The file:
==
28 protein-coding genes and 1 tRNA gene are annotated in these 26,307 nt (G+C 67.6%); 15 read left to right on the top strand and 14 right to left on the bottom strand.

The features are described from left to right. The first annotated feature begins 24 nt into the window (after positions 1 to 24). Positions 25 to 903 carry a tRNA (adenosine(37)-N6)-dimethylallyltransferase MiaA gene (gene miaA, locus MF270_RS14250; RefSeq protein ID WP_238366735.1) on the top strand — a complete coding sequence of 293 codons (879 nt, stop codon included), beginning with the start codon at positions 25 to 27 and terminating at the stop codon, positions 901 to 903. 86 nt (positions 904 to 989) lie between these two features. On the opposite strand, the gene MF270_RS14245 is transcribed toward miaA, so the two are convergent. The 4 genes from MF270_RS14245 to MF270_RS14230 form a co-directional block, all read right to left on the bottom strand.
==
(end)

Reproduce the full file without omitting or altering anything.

28 protein-coding genes and 1 tRNA gene are annotated in these 26,307 nt (G+C 67.6%); 15 read left to right on the top strand and 14 right to left on the bottom strand.

The features are described from left to right. The first annotated feature begins 24 nt into the window (after positions 1 to 24). Positions 25 to 903 carry a tRNA (adenosine(37)-N6)-dimethylallyltransferase MiaA gene (gene miaA, locus MF270_RS14250; RefSeq protein ID WP_238366735.1) on the top strand — a complete coding sequence of 293 codons (879 nt, stop codon included), beginning with the start codon at positions 25 to 27 and terminating at the stop codon, positions 901 to 903. 86 nt (positions 904 to 989) lie between these two features. On the opposite strand, the gene MF270_RS14245 is transcribed toward miaA, so the two are convergent. The 4 genes from MF270_RS14245 to MF270_RS14230 form a co-directional block, all read right to left on the bottom strand.